Governors run after companies, waving dollars

Governors can’t resist using their economic development agencies to try to pick business winners and losers in the economy, even when they say they are opposed to doing so.

Gov. James Blanchard bankrolled efforts to grow biotechnology and advanced manufacturing industries in the state, with mixed results.

His successor, Gov. John Engler, heavily invested in life sciences and placed a losing side bet on Michigan becoming a center of flat video screen manufacturing.

Gov. Jennifer Granholm was all about turning Michigan into the nation’s capital for manufacturing electric car batteries, wind turbines and solar panels. It’s far from clear that the billions invested in those industries will pay off.

Granholm’s successor, Gov. Rick Snyder, says he is focused on improving Michigan’s business climate and lowering costs for all industry segments.

But Snyder is showing a preference for aiding technology and agribusiness companies in the 21st Century Jobs Fund, a 10-year, $1 billion program Granholm used to try to boost the advanced manufacturing, clean energy, homeland security and life sciences industries.

Snyder signed legislation last year that specifically expands eligibility for financing and other Jobs Fund assistance to the information technology and agricultural processing industries.

"If you look at history, Michigan's most rapid periods of job growth came when we were a leader of technology and innovation," Snyder said in signing the legislation.

The governor, who ran computer-maker Gateway and an Ann Arbor venture capital fund before being elected governor in 2010, also has often spoken about the importance of the state’s agriculture industry.

Snyder has said agriculture contributes more than $71 billion annually to Michigan’s economy; is a major exporting industry; and “plays a key role in the growth and reinvention of our economy.”

Cherry Growers Inc., a member-owned apple and cherry products processor near Traverse City, in July received a $2.5 million state cash incentive to expand operations and add 72 jobs.

That was the second-largest incentive granted so far by the Michigan Business Development Program, which earlier this year replaced the Michigan Economic Growth Authority tax credits as the state’s major incentive program.

Snyder changes rules for dollars

The Snyder administration also has loosened some of the requirements for receiving state incentives.

Under MEGA, the state used an econometric model to determine the size of the incentive.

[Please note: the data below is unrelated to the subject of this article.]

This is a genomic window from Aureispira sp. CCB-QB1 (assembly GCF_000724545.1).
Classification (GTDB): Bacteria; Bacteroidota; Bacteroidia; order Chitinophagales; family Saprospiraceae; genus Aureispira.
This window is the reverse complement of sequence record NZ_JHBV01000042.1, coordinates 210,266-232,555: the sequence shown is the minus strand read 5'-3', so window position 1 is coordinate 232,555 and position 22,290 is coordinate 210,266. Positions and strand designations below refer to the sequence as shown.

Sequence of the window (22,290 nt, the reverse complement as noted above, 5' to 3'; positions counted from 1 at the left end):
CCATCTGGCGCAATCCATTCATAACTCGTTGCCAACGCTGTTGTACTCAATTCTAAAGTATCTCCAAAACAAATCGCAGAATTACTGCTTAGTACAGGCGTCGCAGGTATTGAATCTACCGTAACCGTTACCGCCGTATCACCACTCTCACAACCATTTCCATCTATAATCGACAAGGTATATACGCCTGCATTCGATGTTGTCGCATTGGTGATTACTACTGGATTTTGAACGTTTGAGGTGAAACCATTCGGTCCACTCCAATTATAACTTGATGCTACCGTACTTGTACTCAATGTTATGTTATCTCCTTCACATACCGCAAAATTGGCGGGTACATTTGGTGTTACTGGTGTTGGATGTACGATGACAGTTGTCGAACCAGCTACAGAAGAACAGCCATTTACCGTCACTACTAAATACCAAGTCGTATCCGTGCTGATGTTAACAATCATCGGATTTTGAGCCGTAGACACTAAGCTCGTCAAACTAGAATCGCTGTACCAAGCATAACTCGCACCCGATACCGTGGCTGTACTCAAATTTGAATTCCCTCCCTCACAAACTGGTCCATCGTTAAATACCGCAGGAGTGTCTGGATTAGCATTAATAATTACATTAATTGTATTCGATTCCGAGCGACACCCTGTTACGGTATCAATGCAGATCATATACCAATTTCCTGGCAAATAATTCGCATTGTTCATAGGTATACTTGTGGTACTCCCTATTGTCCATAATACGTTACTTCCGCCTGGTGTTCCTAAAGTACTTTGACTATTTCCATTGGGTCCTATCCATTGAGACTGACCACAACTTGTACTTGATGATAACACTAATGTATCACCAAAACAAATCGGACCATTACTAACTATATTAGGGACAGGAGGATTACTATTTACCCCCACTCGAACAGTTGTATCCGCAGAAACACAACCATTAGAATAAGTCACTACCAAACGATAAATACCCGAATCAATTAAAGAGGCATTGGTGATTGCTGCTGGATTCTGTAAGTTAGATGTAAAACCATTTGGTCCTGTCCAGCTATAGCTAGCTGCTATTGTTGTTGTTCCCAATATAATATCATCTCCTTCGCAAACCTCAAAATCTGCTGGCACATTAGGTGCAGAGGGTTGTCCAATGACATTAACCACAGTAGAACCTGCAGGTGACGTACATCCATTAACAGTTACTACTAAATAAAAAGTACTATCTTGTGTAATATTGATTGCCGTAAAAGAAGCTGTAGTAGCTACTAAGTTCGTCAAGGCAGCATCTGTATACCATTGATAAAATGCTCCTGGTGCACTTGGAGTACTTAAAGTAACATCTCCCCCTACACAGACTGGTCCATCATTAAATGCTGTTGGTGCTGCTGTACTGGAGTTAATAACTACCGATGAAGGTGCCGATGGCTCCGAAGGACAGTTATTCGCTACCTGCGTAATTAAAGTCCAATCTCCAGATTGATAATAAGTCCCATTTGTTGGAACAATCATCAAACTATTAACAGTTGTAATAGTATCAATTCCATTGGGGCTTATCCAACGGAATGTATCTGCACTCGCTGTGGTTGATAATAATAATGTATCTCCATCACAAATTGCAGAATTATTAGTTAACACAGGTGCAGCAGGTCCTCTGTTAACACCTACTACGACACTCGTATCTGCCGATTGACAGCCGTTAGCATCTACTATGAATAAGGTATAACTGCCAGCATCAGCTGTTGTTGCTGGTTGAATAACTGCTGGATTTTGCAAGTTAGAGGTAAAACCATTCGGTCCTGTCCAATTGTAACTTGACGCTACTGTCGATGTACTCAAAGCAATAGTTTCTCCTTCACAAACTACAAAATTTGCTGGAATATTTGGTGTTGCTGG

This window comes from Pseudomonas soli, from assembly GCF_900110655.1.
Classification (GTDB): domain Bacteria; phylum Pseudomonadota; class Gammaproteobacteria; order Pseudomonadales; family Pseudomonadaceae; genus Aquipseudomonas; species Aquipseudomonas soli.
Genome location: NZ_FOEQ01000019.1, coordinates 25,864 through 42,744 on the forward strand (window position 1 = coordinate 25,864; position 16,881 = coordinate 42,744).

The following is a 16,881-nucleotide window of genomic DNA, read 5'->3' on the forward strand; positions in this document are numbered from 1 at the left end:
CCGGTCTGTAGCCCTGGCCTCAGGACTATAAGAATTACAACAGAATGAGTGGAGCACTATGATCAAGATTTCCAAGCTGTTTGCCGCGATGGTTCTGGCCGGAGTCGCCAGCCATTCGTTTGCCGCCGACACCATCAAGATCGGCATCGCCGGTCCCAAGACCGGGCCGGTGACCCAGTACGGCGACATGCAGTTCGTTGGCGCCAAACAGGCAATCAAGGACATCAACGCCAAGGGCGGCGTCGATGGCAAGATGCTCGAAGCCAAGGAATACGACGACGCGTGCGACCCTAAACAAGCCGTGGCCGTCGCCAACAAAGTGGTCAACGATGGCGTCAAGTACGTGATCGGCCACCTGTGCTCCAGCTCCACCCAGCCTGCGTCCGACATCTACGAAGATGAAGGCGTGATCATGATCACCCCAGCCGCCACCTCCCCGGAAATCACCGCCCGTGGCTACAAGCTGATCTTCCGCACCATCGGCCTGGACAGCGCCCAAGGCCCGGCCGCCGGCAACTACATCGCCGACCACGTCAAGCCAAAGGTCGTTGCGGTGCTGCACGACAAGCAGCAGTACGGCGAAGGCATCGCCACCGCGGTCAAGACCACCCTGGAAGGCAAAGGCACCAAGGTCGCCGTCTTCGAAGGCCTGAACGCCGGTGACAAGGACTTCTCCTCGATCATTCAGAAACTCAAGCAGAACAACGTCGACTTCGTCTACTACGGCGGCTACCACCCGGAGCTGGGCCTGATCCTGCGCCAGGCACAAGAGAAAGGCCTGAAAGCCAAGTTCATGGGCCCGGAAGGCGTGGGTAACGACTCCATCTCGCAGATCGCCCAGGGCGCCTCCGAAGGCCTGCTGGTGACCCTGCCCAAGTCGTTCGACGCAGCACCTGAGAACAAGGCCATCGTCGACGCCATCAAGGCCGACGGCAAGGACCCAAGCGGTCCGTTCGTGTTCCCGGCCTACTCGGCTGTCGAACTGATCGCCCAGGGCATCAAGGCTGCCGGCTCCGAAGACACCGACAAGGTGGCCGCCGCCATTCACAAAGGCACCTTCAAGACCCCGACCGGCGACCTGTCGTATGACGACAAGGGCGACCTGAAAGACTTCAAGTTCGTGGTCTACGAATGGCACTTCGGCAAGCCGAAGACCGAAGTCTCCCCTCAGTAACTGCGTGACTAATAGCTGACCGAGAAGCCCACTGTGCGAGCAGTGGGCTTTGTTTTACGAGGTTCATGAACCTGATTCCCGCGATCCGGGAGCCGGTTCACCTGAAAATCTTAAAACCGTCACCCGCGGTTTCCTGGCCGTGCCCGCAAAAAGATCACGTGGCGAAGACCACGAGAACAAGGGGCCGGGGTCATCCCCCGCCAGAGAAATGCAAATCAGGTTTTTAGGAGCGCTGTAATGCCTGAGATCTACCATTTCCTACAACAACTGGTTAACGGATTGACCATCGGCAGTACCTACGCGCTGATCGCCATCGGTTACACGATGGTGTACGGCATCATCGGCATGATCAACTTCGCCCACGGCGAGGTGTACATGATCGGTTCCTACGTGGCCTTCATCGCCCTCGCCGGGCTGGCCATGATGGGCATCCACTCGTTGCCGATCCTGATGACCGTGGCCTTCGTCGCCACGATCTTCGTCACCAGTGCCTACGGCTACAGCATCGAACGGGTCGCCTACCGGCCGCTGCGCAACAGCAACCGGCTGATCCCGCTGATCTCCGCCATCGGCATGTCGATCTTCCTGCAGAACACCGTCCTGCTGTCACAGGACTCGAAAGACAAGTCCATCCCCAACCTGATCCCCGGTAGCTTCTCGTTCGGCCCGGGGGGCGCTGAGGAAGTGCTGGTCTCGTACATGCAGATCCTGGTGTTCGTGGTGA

The model took into consideration such things as the number of jobs proposed, the size of the investment and how it would take the state to recover the incentive through increased economic activity.

Companies did not receive credits unless they created the minimum number of jobs required in the incentive agreement.

MEDC officials say they use similar criteria in awarding incentives under the Michigan Business Development Program. Those incentives usually involve up-front cash, but can also be loans or other assistance.

The new program is more individually tailored to the needs of companies seeking them, officials say.

“While the MEGA tax credit was evaluated based on providing tax savings (for a company), incentives under this program are provided when needed for deal closing or gap financing,” said Joshua Hundt, the MEDC’s manager of development finance.

Deal-closing funds have become popular incentive tools at many state economic development agencies. But they also can result in costly and drawn-out efforts to recoup the money -- known as “clawbacks”-- when companies getting state cash fail to produce promised jobs.

Legislation establishing the Michigan Business Development Program requires repayment of the incentive if the minimum number of jobs, usually 50, aren’t created by the project.

Rick Haglund has had a distinguished career covering Michigan business, economics and government at newspapers throughout the state. Most recently, at Booth Newspapers he wrote a statewide business column and was one of only three such columnists in Michigan. He also covered the auto industry and Michigan’s economy extensively.

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Big D
Tue, 12/04/2012 - 9:19am
Hey Rick: Stop spending our money on phantom jobs. Just get behind RTW!!!
Tue, 12/04/2012 - 9:31am
Very timely topic, also covered this week by the New York Times. Here's a great report from the Michigan Senate Fiscal Agency (non-partisan) that lays out the scope of the issue. Of note is the title to slide 6, "Tax Breaks Growing Faster than Revenue." ( It raises the whole question, as this article does nicely, about whether a business friendly tax climate really pays dividends. It's the age old debate, do taxes matter? Of course they do to some extent, but maybe the question better phrased is: do tax expenditures matter?
Jeffrey Poling
Sun, 12/09/2012 - 12:45pm
Famous Last Words; "We're not in the business of picking winners and losers." as Snyder all but killed the movie industry in Michigan. Yes, it was expensive but it created jobs, established a new, diversified industry that had the potential to counter the cyclical swings of the auto industry, and most important, it was a creative industry that appealed to our young, educated people and kept them here in Michigan. If it allowed too much money to leave the state for Hollywood, it certainly could have been revised instead of killed. The old saying, "Don't kill the goose that lays the golden eggs."
Sun, 12/09/2012 - 7:33pm
HIRE MICHIGAN so the governor Hired a $ 300 000 from Utah and the guy fro california at $ 225 000 for Ann Arbor Sparks so how many jobs is that>,an dhow many jobs from ANnArBor Sparks? EMU recievd $ 1,5 million to retrain workers from washington .So how many worker have JOBS that support them and there families.really like to know.
Sun, 12/09/2012 - 7:34pm
HOW many JOBS from CHINA?